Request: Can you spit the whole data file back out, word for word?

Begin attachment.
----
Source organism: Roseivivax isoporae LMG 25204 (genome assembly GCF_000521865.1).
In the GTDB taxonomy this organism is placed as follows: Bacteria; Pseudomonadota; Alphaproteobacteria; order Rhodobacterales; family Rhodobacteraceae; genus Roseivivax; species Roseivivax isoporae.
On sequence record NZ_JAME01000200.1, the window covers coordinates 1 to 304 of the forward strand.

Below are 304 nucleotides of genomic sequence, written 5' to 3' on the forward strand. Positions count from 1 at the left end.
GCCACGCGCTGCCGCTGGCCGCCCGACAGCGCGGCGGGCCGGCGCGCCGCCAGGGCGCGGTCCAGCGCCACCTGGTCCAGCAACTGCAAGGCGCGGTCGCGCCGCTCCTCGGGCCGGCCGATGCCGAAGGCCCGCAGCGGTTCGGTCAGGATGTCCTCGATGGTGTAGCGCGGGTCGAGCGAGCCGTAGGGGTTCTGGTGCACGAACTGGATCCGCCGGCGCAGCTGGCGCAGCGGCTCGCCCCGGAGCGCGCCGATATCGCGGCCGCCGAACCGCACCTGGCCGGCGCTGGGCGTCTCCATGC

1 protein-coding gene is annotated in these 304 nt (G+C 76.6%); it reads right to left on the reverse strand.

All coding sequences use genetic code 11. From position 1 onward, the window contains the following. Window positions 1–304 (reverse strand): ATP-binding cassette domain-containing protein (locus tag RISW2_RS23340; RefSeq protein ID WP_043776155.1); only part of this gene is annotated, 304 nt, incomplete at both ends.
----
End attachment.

Source organism: Roseivivax isoporae LMG 25204 (genome assembly GCF_000521865.1).
In the GTDB taxonomy this organism is placed as follows: Bacteria; Pseudomonadota; Alphaproteobacteria; order Rhodobacterales; family Rhodobacteraceae; genus Roseivivax; species Roseivivax isoporae.
On sequence record NZ_JAME01000200.1, the window covers coordinates 1 to 304 of the forward strand.

Below are 304 nucleotides of genomic sequence, written 5' to 3' on the forward strand. Positions count from 1 at the left end.
GCCACGCGCTGCCGCTGGCCGCCCGACAGCGCGGCGGGCCGGCGCGCCGCCAGGGCGCGGTCCAGCGCCACCTGGTCCAGCAACTGCAAGGCGCGGTCGCGCCGCTCCTCGGGCCGGCCGATGCCGAAGGCCCGCAGCGGTTCGGTCAGGATGTCCTCGATGGTGTAGCGCGGGTCGAGCGAGCCGTAGGGGTTCTGGTGCACGAACTGGATCCGCCGGCGCAGCTGGCGCAGCGGCTCGCCCCGGAGCGCGCCGATATCGCGGCCGCCGAACCGCACCTGGCCGGCGCTGGGCGTCTCCATGC

1 protein-coding gene is annotated in these 304 nt (G+C 76.6%); it reads right to left on the reverse strand.

All coding sequences use genetic code 11. From position 1 onward, the window contains the following. Window positions 1–304 (reverse strand): ATP-binding cassette domain-containing protein (locus tag RISW2_RS23340; RefSeq protein ID WP_043776155.1); only part of this gene is annotated, 304 nt, incomplete at both ends.